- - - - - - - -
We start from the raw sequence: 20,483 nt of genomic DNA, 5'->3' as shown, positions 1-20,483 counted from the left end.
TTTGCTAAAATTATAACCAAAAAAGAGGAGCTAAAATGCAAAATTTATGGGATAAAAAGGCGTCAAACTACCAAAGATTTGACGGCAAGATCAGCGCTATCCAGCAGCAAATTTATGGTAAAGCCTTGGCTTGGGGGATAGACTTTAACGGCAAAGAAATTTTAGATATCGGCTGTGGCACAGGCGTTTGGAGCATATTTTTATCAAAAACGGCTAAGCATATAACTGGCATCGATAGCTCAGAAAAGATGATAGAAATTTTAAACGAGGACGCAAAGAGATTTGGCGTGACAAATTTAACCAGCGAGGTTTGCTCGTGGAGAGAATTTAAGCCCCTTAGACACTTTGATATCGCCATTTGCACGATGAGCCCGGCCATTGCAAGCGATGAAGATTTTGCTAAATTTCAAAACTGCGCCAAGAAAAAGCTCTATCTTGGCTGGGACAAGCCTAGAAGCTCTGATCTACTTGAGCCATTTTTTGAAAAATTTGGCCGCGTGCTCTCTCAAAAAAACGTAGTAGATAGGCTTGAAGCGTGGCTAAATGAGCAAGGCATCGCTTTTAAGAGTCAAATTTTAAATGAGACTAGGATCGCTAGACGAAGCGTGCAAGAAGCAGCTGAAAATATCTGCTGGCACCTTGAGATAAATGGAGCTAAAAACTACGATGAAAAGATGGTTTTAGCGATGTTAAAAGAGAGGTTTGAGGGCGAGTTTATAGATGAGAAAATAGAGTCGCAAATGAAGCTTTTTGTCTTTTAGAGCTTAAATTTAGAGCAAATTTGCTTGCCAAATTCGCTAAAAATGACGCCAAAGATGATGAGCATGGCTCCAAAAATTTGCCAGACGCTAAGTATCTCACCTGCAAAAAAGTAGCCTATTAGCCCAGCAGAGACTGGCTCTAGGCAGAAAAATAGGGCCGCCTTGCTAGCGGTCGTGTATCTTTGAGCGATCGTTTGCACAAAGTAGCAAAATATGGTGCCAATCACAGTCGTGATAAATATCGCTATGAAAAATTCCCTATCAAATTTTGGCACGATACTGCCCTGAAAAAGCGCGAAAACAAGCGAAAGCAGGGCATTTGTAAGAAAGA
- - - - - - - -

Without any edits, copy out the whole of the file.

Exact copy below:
We start from the raw sequence: 20,483 nt of genomic DNA, 5'->3' as shown, positions 1-20,483 counted from the left end.
TTTGCTAAAATTATAACCAAAAAAGAGGAGCTAAAATGCAAAATTTATGGGATAAAAAGGCGTCAAACTACCAAAGATTTGACGGCAAGATCAGCGCTATCCAGCAGCAAATTTATGGTAAAGCCTTGGCTTGGGGGATAGACTTTAACGGCAAAGAAATTTTAGATATCGGCTGTGGCACAGGCGTTTGGAGCATATTTTTATCAAAAACGGCTAAGCATATAACTGGCATCGATAGCTCAGAAAAGATGATAGAAATTTTAAACGAGGACGCAAAGAGATTTGGCGTGACAAATTTAACCAGCGAGGTTTGCTCGTGGAGAGAATTTAAGCCCCTTAGACACTTTGATATCGCCATTTGCACGATGAGCCCGGCCATTGCAAGCGATGAAGATTTTGCTAAATTTCAAAACTGCGCCAAGAAAAAGCTCTATCTTGGCTGGGACAAGCCTAGAAGCTCTGATCTACTTGAGCCATTTTTTGAAAAATTTGGCCGCGTGCTCTCTCAAAAAAACGTAGTAGATAGGCTTGAAGCGTGGCTAAATGAGCAAGGCATCGCTTTTAAGAGTCAAATTTTAAATGAGACTAGGATCGCTAGACGAAGCGTGCAAGAAGCAGCTGAAAATATCTGCTGGCACCTTGAGATAAATGGAGCTAAAAACTACGATGAAAAGATGGTTTTAGCGATGTTAAAAGAGAGGTTTGAGGGCGAGTTTATAGATGAGAAAATAGAGTCGCAAATGAAGCTTTTTGTCTTTTAGAGCTTAAATTTAGAGCAAATTTGCTTGCCAAATTCGCTAAAAATGACGCCAAAGATGATGAGCATGGCTCCAAAAATTTGCCAGACGCTAAGTATCTCACCTGCAAAAAAGTAGCCTATTAGCCCAGCAGAGACTGGCTCTAGGCAGAAAAATAGGGCCGCCTTGCTAGCGGTCGTGTATCTTTGAGCGATCGTTTGCACAAAGTAGCAAAATATGGTGCCAATCACAGTCGTGATAAATATCGCTATGAAAAATTCCCTATCAAATTTTGGCACGATACTGCCCTGAAAAAGCGCGAAAACAAGCGAAAGCAGGGCATTTGTAAGAAAGA